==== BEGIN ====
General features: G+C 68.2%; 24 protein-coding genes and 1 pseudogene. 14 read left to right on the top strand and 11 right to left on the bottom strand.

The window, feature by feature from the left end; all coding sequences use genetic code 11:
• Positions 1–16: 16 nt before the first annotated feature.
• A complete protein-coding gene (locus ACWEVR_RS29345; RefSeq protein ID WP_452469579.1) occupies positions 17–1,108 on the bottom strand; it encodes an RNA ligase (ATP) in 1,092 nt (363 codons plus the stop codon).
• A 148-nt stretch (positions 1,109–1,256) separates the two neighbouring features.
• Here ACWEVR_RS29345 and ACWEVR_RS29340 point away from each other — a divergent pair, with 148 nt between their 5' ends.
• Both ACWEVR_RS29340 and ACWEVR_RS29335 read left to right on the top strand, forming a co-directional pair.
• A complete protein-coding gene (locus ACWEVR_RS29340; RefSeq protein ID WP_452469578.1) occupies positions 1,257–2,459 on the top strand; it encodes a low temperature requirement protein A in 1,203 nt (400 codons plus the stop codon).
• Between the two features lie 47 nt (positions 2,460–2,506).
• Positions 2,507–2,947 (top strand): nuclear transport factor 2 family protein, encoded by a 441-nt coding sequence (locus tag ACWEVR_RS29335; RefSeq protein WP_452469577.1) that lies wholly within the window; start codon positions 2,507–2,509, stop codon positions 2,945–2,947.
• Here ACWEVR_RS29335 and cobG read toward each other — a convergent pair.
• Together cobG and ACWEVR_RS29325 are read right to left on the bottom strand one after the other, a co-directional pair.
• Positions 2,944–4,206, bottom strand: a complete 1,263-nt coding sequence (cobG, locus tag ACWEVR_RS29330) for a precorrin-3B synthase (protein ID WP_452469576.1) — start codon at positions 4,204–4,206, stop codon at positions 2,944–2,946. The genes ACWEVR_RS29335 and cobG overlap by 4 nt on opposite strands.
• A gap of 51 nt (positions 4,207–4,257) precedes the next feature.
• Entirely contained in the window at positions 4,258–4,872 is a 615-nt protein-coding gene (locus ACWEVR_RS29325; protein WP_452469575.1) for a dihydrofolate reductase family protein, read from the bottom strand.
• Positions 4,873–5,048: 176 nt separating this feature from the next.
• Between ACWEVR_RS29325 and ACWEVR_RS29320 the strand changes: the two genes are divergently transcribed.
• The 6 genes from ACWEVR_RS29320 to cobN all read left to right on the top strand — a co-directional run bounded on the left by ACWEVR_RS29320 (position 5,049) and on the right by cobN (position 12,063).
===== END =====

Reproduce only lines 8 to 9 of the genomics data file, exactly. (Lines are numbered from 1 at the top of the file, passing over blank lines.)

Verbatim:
• A complete protein-coding gene (locus ACWEVR_RS29340; RefSeq protein ID WP_452469578.1) occupies positions 1,257–2,459 on the top strand; it encodes a low temperature requirement protein A in 1,203 nt (400 codons plus the stop codon).
• Between the two features lie 47 nt (positions 2,460–2,506).